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‘All is fair in love and mortgages’?

Rory Joseph and Sebastian Murphy | JLM Mortgage Services
|
26th January 2021
Sebastian Murphy Rory Murphy JLM
"Advised sales in the PT sector tend to be the majority of all such transactions but increasingly the larger lenders are viewing this as a market share well worth going after, and going after aggressively."

There’s a very good reason why the famous saying is not the headline to this article, quite obviously because there is no real comparison between mortgages and ‘war’ although it’s fair to say that some lenders treat their pursuit of customers via direct channels with all the zeal, planning and hi-grand tech associated with a military operation.

Understandably, with the number of purchases we’ve seen over the last six months likely to fall back – particularly with the end of the stamp duty holiday – there has been a renewed focus on existing borrowers, the maturity of their products throughout 2021, and the line that is drawn between product transfer and remortgage business.

There is no denying that some lenders’ focus on securing their existing borrowers’ ongoing mortgage deal – at the expense of the original introducing adviser or any other adviser come to think of it – has been ratcheted up 100-fold over the course of the last few years.

It has also been exacerbated by the pandemic – look at the UK Finance figures for the first three quarters of last year and you’ll see product transfer numbers rising with each quarter, while at the same time remortgage numbers have shrunk with each three-month period.

Of all product refinances in Q3 2020, 79% were PTs which may well raise some concern amongst intermediaries, particularly in an environment where ‘seeing’ clients is more difficult, and of course where lenders’ propositions in this area have moved on exponentially.

Now we not only have a heavyweight lending machine targeting existing borrowers, sending communications both in advance, offering products on the very first day they are available to switch, and effectively enticing the client to ditch their adviser, we also have a situation where many existing borrowers might only have the will to take the line of least resistance, to log into the souped-up/bells and whistles lender apps that are increasingly available and just get the mortgage ‘out of the way’.

Of course, it’s not all doom and gloom in this – advised sales in the PT sector tend to be the majority of all such transactions but increasingly the larger lenders are viewing this as a market share well worth going after, and going after aggressively. Some, in their client communication, still not making any references to the original introducing adviser or advice in general.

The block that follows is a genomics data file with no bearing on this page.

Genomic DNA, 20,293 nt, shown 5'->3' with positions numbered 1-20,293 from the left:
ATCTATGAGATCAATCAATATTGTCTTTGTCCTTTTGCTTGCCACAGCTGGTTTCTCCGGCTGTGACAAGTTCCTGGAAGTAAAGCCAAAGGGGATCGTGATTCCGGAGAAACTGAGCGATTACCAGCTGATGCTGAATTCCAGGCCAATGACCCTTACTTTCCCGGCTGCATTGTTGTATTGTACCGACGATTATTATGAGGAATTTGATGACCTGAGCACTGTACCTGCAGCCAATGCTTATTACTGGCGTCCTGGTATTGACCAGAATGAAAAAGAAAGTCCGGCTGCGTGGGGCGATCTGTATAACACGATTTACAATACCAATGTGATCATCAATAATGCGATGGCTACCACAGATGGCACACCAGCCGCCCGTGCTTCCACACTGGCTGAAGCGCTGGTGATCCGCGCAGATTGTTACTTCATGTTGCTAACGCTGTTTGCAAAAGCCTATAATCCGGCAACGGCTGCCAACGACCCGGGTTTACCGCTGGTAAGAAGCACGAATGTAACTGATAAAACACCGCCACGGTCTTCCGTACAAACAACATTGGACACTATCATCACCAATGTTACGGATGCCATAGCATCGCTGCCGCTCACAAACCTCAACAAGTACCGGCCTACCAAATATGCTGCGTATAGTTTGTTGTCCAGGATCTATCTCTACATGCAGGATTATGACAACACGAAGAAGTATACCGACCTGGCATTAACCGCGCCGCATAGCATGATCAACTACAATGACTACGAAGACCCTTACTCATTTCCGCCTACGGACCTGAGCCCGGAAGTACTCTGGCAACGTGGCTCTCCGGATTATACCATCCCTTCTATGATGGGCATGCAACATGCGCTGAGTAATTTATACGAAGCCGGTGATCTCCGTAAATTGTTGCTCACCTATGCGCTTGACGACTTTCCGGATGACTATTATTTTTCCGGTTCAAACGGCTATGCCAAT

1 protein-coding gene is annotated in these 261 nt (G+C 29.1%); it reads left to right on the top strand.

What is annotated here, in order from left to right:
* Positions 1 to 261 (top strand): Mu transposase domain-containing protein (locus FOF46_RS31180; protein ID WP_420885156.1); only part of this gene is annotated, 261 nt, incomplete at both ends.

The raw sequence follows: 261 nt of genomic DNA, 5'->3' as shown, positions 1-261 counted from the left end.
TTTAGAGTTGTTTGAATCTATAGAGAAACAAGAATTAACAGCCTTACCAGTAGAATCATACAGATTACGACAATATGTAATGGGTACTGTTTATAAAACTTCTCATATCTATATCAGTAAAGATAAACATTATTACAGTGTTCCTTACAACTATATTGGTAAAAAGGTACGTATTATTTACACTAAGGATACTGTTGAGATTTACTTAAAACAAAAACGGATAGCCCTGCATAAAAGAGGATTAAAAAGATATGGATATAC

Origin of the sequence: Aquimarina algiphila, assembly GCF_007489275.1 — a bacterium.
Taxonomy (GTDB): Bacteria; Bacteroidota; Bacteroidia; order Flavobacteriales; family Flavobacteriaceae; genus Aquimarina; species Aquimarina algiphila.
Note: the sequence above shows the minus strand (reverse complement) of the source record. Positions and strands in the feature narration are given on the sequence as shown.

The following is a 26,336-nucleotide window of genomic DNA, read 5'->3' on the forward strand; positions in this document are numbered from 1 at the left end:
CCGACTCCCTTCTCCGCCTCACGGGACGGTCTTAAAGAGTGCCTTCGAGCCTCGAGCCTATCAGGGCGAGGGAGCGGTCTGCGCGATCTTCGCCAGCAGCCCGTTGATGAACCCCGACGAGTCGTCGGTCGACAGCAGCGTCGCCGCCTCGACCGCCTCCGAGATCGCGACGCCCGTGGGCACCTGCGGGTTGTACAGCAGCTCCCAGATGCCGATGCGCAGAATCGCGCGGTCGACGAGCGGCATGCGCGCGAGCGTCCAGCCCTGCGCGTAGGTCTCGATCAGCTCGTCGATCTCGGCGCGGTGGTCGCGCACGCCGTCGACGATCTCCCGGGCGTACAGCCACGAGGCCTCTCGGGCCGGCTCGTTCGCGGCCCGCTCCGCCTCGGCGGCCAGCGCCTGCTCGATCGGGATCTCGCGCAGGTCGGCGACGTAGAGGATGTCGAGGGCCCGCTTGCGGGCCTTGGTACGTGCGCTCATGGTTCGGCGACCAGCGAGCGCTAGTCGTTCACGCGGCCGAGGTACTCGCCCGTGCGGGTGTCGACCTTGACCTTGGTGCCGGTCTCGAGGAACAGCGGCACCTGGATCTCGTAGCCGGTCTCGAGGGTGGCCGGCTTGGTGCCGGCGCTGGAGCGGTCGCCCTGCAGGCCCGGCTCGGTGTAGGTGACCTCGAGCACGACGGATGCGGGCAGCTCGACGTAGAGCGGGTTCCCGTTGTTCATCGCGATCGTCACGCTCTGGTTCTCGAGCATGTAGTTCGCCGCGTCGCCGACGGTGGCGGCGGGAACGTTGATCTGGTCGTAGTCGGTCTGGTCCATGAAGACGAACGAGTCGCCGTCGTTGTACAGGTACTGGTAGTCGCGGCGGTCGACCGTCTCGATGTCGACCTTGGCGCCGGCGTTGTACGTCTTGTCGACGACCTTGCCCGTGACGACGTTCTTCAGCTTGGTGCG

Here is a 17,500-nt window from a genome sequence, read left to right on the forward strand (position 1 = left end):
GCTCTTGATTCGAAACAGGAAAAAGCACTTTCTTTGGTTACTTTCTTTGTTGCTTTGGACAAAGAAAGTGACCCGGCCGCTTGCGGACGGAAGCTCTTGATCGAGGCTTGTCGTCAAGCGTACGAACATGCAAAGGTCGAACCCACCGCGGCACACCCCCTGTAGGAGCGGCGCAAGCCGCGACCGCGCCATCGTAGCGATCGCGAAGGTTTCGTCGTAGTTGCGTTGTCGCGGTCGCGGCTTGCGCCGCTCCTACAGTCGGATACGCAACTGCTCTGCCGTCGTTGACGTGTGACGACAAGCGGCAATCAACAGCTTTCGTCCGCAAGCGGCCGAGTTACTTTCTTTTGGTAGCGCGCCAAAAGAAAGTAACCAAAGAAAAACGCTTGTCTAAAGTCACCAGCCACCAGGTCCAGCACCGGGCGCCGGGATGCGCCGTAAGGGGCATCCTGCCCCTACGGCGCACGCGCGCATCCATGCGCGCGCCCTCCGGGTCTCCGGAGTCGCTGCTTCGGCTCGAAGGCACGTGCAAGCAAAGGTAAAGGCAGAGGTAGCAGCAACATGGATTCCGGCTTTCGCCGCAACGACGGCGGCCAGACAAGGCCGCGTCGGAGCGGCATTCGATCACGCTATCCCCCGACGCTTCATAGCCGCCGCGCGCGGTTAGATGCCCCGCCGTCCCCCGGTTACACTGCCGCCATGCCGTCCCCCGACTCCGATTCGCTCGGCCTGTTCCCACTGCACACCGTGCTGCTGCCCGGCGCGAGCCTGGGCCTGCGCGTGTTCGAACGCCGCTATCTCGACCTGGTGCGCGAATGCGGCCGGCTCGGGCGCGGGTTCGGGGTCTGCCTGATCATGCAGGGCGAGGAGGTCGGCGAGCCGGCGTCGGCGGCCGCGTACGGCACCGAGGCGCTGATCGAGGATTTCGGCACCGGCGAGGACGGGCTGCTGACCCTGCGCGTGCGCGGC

This is worrying for all kinds of well-rehearsed reasons regarding client protection and the like. However, it is even more bizarre when these are lenders who will also get 75/80% of all their mortgage business via the intermediary channel and are still busting a gut to inch advisers out of their refinance business.

It has always amazed us how heads of intermediary lending at some of the UK’s biggest lenders can sit there straight-faced, suggesting that the two different parts of their business are somehow not linked in any way, shape or form, and what the direct distribution team do is not related to the intermediary team.

How, in one breath, can you argue that you’re a lender which has the intermediary at its very heart, when you know full well all the technological development and investment is happening on the direct side, when you are more than willing to undercut your pricing for direct deals, when you are quickly willing to offer mortgages to those advisory clients who have been turned down, and why you will leave no stone unturned to get those clients through your execution-only doors. To say it leaves a bad taste in the mouth would be an understatement.

Now, we’re well aware, that advisers often lose recurring business with their existing client base because they don’t communicate well throughout the term, they don’t get in contact at all when a product is about to mature, they don’t have a marketing or communication plan in place to ensure that existing clients keep coming back to them. Quite frankly, if these advisers don’t secure the repeat business then tough.

However, there are plenty of advisers who do all of the above and then some, who work with lenders who purport to have their best interests at heart and to always put the client back with the original adviser, and yet are also doing pretty much everything to undermine the existing relationship, and will quite happily offer a mortgage which simply isn’t available to the advisory sector.

That cannot be right even if it has been part of the mortgage market for as long as we can remember. All is not fair in the world of mortgages, but this should not be a war. The lenders who treat it as such should reflect on their practices, ask who they are really trying to defeat by adopting these tactics, and change their ways.

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